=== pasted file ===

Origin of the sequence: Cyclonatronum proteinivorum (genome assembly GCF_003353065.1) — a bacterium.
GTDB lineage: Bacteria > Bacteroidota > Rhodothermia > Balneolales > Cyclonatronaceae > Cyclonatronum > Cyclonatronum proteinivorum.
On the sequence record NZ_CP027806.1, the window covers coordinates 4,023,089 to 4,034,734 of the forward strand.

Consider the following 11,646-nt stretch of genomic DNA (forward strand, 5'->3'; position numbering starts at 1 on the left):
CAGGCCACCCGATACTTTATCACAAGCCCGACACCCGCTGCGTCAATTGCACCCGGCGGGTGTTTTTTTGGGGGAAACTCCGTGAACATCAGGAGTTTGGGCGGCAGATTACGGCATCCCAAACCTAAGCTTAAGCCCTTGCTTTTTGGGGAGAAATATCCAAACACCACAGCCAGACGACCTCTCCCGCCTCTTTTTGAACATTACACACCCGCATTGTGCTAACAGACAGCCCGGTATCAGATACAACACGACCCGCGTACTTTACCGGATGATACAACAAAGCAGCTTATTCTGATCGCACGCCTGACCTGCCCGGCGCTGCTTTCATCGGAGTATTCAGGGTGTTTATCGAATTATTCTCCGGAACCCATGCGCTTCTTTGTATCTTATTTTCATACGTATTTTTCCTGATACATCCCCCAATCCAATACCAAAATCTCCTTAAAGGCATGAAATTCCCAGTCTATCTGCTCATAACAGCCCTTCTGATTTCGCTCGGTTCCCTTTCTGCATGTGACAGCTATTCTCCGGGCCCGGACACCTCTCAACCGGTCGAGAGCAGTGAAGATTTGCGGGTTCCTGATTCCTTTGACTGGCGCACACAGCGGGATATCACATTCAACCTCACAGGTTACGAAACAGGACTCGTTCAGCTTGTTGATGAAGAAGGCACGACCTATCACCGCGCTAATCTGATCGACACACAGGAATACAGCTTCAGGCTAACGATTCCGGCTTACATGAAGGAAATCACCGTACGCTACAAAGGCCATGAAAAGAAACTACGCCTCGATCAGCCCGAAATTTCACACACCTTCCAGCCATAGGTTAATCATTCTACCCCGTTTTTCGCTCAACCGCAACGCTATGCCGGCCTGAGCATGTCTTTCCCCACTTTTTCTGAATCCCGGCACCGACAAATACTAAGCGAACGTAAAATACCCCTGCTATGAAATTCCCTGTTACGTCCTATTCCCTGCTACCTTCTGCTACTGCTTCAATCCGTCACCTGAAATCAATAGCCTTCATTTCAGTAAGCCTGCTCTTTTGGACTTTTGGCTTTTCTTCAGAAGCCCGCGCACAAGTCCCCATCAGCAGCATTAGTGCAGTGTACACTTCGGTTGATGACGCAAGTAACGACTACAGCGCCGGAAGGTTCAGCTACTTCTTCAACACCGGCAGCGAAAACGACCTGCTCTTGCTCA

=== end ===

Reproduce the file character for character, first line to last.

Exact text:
Origin of the sequence: Cyclonatronum proteinivorum (genome assembly GCF_003353065.1) — a bacterium.
GTDB lineage: Bacteria > Bacteroidota > Rhodothermia > Balneolales > Cyclonatronaceae > Cyclonatronum > Cyclonatronum proteinivorum.
On the sequence record NZ_CP027806.1, the window covers coordinates 4,023,089 to 4,034,734 of the forward strand.

Consider the following 11,646-nt stretch of genomic DNA (forward strand, 5'->3'; position numbering starts at 1 on the left):
CAGGCCACCCGATACTTTATCACAAGCCCGACACCCGCTGCGTCAATTGCACCCGGCGGGTGTTTTTTTGGGGGAAACTCCGTGAACATCAGGAGTTTGGGCGGCAGATTACGGCATCCCAAACCTAAGCTTAAGCCCTTGCTTTTTGGGGAGAAATATCCAAACACCACAGCCAGACGACCTCTCCCGCCTCTTTTTGAACATTACACACCCGCATTGTGCTAACAGACAGCCCGGTATCAGATACAACACGACCCGCGTACTTTACCGGATGATACAACAAAGCAGCTTATTCTGATCGCACGCCTGACCTGCCCGGCGCTGCTTTCATCGGAGTATTCAGGGTGTTTATCGAATTATTCTCCGGAACCCATGCGCTTCTTTGTATCTTATTTTCATACGTATTTTTCCTGATACATCCCCCAATCCAATACCAAAATCTCCTTAAAGGCATGAAATTCCCAGTCTATCTGCTCATAACAGCCCTTCTGATTTCGCTCGGTTCCCTTTCTGCATGTGACAGCTATTCTCCGGGCCCGGACACCTCTCAACCGGTCGAGAGCAGTGAAGATTTGCGGGTTCCTGATTCCTTTGACTGGCGCACACAGCGGGATATCACATTCAACCTCACAGGTTACGAAACAGGACTCGTTCAGCTTGTTGATGAAGAAGGCACGACCTATCACCGCGCTAATCTGATCGACACACAGGAATACAGCTTCAGGCTAACGATTCCGGCTTACATGAAGGAAATCACCGTACGCTACAAAGGCCATGAAAAGAAACTACGCCTCGATCAGCCCGAAATTTCACACACCTTCCAGCCATAGGTTAATCATTCTACCCCGTTTTTCGCTCAACCGCAACGCTATGCCGGCCTGAGCATGTCTTTCCCCACTTTTTCTGAATCCCGGCACCGACAAATACTAAGCGAACGTAAAATACCCCTGCTATGAAATTCCCTGTTACGTCCTATTCCCTGCTACCTTCTGCTACTGCTTCAATCCGTCACCTGAAATCAATAGCCTTCATTTCAGTAAGCCTGCTCTTTTGGACTTTTGGCTTTTCTTCAGAAGCCCGCGCACAAGTCCCCATCAGCAGCATTAGTGCAGTGTACACTTCGGTTGATGACGCAAGTAACGACTACAGCGCCGGAAGGTTCAGCTACTTCTTCAACACCGGCAGCGAAAACGACCTGCTCTTGCTCA